5.4.2 Precautions
Table 12 shows the precautions that are used in this research, with a short version of the explanation from Table 8. The most important changes to the precautions were: P6 was a precaution that was thought to be important, but found little backup in literature. This lack of backup was confirmed by the experts. This precaution is removed because it is not a real precaution (red). P7 did not have any literature backup as well, but the experts gave significant backup to this precaution to include it in the method. P8, P9 and P10 were added based on the experts opinions and experiences (green).

Although P6 was removed, the precautions all kept their original number; this was done to simplify the comparison between the versions from before and after the expert interviews.
Precaution P1 P2 P3 Name Deploy escrow services Make regular backups Sign contracts on required service levels Status Remains in the method. The precautions was extended a bit, to better suit cloud computing. Remains in the method. The explanation was extended a bit, based on experts comments. Remains in the method, but with the addition that a SLA is most of the time a static document.

Risk

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P4 P5 P6

Removed from the method, P6 is too vague and is not a real precaution. P7 Choose Certified and Auditable partners Remains in the method, with some good backup from experts. P8 Make use of an intermediary Added, based on experts opinions. P9 Choose solutions on one shared platform Added, based on experts opinions. P10 Choose a mature and reputable company Added, based on experts opinions. Table 12 - Final precautions based on literature and expert interviews

Choose an ecosystem of significant size Choose solutions that support open data formats Beware of trends in your ecosystem

Remains in the method. Remains in the method.

The new precautions and the updated detailed descriptions can be found in Appendix G. Appendix F. and are described following the characteristics shown in section 5.2.2, Counteracts, Type, Description, Example, Explanation of counteracting and Sources. Table 13 shows the mappings of how the precautions can help to counteract certain risks. Note that P6 and R4 are removed from the method and are therefore not shown in this mapping. There are no changes in this from the original mapping (Table 7), based on the expert interviews, only extra mappings in P8-P10 and R8 and R9.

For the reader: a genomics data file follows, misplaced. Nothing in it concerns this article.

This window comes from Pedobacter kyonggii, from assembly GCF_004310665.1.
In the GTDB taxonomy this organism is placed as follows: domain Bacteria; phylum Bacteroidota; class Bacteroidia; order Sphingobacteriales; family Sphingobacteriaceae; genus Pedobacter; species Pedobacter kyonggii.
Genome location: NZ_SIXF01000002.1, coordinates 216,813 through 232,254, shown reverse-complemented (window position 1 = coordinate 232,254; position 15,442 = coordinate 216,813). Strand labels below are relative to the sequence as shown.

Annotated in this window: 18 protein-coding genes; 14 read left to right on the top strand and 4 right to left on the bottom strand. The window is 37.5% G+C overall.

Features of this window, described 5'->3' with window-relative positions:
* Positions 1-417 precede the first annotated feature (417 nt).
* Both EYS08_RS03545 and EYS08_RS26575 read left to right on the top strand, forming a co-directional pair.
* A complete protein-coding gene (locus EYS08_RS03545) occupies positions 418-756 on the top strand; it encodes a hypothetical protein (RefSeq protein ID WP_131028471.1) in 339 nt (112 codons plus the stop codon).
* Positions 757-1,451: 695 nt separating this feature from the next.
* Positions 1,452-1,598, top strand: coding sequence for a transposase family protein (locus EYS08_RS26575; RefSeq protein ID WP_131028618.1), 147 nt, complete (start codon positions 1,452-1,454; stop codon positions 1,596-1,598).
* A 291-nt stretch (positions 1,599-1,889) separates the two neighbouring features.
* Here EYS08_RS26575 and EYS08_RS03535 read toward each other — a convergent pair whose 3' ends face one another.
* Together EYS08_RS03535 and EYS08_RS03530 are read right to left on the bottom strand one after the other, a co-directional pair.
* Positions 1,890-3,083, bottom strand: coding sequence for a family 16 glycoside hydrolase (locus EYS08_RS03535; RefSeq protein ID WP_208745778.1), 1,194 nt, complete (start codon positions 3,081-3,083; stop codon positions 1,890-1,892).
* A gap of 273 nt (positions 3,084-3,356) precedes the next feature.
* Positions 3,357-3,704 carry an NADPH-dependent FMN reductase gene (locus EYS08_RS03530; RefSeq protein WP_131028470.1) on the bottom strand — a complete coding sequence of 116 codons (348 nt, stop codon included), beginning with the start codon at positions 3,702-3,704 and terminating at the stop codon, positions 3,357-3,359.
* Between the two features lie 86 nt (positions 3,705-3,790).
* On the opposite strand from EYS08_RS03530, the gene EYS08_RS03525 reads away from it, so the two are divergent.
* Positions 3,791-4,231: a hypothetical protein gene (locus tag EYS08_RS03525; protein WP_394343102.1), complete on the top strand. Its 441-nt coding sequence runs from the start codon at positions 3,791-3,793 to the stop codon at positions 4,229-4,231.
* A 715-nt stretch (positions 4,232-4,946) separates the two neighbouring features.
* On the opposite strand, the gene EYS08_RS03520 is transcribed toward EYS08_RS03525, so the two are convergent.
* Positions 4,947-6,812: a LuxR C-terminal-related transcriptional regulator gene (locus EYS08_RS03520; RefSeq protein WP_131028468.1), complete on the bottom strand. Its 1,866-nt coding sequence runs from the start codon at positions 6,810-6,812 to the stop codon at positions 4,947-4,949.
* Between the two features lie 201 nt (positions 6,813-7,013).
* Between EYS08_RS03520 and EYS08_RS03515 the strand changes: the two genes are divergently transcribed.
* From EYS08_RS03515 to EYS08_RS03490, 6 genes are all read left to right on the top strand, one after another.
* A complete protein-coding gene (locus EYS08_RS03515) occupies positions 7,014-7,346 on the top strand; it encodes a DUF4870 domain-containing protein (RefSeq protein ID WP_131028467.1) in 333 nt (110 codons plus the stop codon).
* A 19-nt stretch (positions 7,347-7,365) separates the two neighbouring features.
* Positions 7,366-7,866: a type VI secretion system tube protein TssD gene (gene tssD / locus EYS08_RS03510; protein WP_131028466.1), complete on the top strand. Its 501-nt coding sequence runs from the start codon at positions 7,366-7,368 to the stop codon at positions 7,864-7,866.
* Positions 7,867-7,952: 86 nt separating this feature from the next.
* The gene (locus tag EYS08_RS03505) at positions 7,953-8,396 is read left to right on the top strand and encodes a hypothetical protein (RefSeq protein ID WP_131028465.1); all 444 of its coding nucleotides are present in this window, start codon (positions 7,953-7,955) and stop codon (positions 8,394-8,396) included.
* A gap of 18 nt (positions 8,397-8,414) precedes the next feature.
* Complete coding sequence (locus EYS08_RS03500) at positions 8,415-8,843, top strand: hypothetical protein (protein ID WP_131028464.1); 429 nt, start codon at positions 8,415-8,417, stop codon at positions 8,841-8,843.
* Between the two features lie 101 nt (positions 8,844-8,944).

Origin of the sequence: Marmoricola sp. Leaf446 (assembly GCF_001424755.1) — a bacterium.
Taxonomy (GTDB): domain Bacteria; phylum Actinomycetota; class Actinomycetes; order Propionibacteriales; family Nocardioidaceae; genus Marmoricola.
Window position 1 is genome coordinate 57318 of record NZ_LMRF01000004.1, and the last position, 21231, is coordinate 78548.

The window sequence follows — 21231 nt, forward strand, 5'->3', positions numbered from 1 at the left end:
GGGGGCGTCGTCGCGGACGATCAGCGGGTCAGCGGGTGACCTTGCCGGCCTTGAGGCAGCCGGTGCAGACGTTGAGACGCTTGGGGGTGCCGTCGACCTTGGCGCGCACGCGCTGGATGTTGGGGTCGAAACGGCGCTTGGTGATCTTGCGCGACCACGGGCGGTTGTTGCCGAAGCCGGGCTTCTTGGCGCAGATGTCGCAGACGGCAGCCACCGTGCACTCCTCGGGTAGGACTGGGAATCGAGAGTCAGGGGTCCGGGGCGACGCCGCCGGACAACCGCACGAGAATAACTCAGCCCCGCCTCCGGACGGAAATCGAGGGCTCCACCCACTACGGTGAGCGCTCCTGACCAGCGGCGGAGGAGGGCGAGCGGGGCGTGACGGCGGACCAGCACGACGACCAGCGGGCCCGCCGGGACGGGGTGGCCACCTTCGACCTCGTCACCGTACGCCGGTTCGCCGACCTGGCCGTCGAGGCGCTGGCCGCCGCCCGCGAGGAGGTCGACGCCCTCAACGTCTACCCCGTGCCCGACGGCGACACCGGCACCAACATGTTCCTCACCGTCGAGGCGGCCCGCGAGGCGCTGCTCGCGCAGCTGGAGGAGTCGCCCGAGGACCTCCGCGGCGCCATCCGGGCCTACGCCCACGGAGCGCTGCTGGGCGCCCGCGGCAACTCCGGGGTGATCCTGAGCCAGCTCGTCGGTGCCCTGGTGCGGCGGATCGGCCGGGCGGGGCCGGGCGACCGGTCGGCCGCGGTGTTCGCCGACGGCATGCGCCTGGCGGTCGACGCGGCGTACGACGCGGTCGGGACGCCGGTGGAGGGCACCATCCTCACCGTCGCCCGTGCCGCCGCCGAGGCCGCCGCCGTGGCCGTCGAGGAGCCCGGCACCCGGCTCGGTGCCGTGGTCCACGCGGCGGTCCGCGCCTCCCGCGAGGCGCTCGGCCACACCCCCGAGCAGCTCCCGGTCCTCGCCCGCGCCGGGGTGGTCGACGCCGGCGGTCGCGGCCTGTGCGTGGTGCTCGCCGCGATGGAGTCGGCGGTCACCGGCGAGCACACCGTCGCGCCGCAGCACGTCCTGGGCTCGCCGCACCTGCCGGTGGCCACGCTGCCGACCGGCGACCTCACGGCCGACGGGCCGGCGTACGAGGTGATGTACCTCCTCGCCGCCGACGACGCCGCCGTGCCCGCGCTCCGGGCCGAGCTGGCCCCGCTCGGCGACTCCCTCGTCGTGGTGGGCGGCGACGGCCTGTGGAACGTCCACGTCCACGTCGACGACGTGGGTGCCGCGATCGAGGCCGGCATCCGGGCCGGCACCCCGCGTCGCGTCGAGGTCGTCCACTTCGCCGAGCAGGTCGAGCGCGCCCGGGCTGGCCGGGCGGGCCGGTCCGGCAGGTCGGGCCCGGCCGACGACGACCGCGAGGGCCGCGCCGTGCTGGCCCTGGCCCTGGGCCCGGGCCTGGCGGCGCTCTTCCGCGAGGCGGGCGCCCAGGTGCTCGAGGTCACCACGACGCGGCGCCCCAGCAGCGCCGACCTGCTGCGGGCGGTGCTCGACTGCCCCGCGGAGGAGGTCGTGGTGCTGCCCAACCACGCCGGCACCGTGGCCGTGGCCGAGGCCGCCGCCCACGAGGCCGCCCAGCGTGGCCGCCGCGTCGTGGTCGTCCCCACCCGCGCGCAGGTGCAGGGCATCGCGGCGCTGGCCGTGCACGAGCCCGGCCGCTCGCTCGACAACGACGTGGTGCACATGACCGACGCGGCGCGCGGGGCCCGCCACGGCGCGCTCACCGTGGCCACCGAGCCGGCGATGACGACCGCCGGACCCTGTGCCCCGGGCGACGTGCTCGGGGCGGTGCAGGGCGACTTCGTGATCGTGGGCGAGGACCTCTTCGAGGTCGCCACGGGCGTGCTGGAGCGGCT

Precautions
P1 P2 P3 P4 P5 P7 P8 P9 V P10 V V

R1 V V V V V R2 V V V R3 V V V V R5 V V R6 V R7 V R8 V V R9 V Table 13 - Final risks - precautions mapping based on literature and expert interviews

Risks

V V

V V

Table 13 plays an important part in the method. The precautions that can help to counteract the risks that are identified in the solution will be selected using this mapping. It must be stated that the precautions are never completely able to prevent a specific risks. As each solution and customer is different, the effectiveness of a precaution is different in every situation. In the next chapter, the risks and precautions from this chapter will be used in the creation of the method, the goal of this research.

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Chapter 6

CRISP Method

This chapter uses the input from the precious three chapters (theoretical background, Cloud Solution Modeling Method and risks and precautions) to create a method that is able to identify risks and suggest precautions in cloud computing solutions. The method is named the CRISP Method, The Cloud solution Risk Identification and Selection of Precautions method. The final version of the method is constructed based on the following ingredients. The structured way to model a CSSN. The risks found in literature. The way in which risks can be mitigated by taking precautions, based on literature. The experts additions and comments to all of the above. The model of how the different concepts in the problem area related to each other (next section). Risks that jeopardize the solutions have a realistic probability of having impact on a Customers business (the system is of importance to the customer).